To this framework it is necessary to add coordinated actions of technological innovation, evolution of the organizational system and adaptation to digital culture.

“It is a path that can never be said to be finished, because it is destined to support a digital transformation process that is continually renewed with new challenges. It needs continuity and determination and to be protected and sheltered from events that could suddenly frustrate years of effort and investment. These alchemies are difficult to maintain over time and there is a thin line that separates the emotional drive that triggered and still supports the process of change, and internal and external factors that could suddenly inhibit and / or jam those virtuous mechanisms “(Source: “Govern the digital transformation: disseminating experiences to change paradigm” by Eugenio Nunziata).

Digital transformation in the PA is the basis for improving the efficiency and effectiveness of administrative action thanks to the design of simple and inclusive services and ensuring transparency and knowledge sharing by opening one’s data (open data) to guarantee participation and informed decisions and adopting open source solutions as regulated and standardized.

Participation and listening
“Internet is configured as an increasingly important space for the self-organization of people and groups and as an essential tool to promote individual and collective participation in democratic processes and substantial equality” (Declaration of Internet rights).

Guaranteeing participation favors digital citizenship and this is why democracy must be a priority of the entire PA.

To systematize participation, each Administration should provide for:

  • Shared governance: Control room for the Digital Agenda, Interfunctional tables for Cross-cutting projects, Cross-cutting objectives in the Single Programming Document (DUP)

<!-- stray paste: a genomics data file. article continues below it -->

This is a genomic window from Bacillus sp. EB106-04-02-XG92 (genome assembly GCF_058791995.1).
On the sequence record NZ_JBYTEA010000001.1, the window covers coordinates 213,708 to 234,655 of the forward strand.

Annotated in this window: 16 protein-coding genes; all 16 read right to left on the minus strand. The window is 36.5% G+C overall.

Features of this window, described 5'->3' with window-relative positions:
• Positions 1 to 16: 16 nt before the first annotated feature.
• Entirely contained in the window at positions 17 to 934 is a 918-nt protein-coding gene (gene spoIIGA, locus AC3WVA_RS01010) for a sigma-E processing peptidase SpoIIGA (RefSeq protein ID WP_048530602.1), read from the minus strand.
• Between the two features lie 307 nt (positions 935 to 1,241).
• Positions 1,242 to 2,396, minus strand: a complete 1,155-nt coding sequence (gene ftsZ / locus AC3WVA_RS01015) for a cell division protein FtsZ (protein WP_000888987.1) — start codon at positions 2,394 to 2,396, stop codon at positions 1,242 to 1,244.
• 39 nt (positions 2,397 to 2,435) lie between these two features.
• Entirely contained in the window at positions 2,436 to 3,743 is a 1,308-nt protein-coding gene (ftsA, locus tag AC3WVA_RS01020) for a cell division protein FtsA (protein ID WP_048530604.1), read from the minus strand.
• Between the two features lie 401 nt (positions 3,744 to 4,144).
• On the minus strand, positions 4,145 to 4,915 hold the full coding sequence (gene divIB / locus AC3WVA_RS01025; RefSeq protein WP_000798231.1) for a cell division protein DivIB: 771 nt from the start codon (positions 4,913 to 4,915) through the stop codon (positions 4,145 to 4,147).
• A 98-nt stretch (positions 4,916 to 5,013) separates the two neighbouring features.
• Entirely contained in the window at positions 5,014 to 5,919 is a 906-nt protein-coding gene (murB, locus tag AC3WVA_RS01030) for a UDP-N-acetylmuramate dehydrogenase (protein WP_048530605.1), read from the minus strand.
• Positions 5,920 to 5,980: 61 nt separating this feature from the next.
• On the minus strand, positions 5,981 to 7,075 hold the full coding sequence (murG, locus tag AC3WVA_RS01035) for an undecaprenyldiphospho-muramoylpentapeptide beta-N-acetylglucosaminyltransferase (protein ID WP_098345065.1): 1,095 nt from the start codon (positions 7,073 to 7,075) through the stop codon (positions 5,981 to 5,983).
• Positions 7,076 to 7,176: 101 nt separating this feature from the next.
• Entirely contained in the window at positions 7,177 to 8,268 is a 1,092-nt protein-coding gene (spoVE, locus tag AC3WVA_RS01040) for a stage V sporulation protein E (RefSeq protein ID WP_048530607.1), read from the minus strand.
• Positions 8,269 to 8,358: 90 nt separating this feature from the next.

• Participatory organization: networks of contact persons for innovation projects (open data, free software), proactivity and involvement, widespread culture (community of Innovators), profiles and balances of competence (e.g. self-assessment questionnaires for digital skills based on DigComp) , Systematic and organic approach to training (Training School)
  • Participation as a method of city governance
  • Creation and dissemination of skills

Skills for digital citizenship (Source: Save the Children)

Equal opportunities
Equal opportunities must be guaranteed in all sectors of social life regardless of any potential discrimination factor (gender, ethnicity, religion, sexual orientation, economic conditions, disability, age,…). The task of the Administration is to define policies and encourage interventions aimed at reducing inequalities and at the full realization of equal opportunities in society and within the Administration itself.

In this context, encouraging the spread of digital skills can be a qualifying element for the attenuation of at least some of the factors that hinder the achievement of equal opportunities.

Conclusions and thanks
“Sometimes it is only by leaving the scene that one can understand what role has been played” (Stanislaw Jerzy Lec)

I will surely have forgotten something and someone, I hope you forgive me.

I sincerely thank all the people who in various capacities have helped me to do more, better and to identify errors to be corrected, in particular the managers of the departments with whom I have interacted, all employees and officials with whom I have collaborated and all my staff. who had the tenacity and patience to work with schedules and times that were often impossible and who gave me competence and smiles.

I thank my colleagues at the Executive Council, Angelo Sturni and all the directors who have often provided me with valuable advice (nomen omen).

A heartfelt thanks also goes to those who have previewed all the chapters of my story in Simple Rome and have helped me with their precious observations; it goes without saying that the responsibility for what is written is exclusively personal.

I also thank the Mayor for the opportunity offered to me and I thank the people who suggested my name for the Department and in particular the deputy who, when I went to visit after the first six months, explained to me why she suggested my name: “I have to inject left drops everywhere.” And it is with this mandate and with the deep desire to do well that I worked in my 38 months in Simple Rome!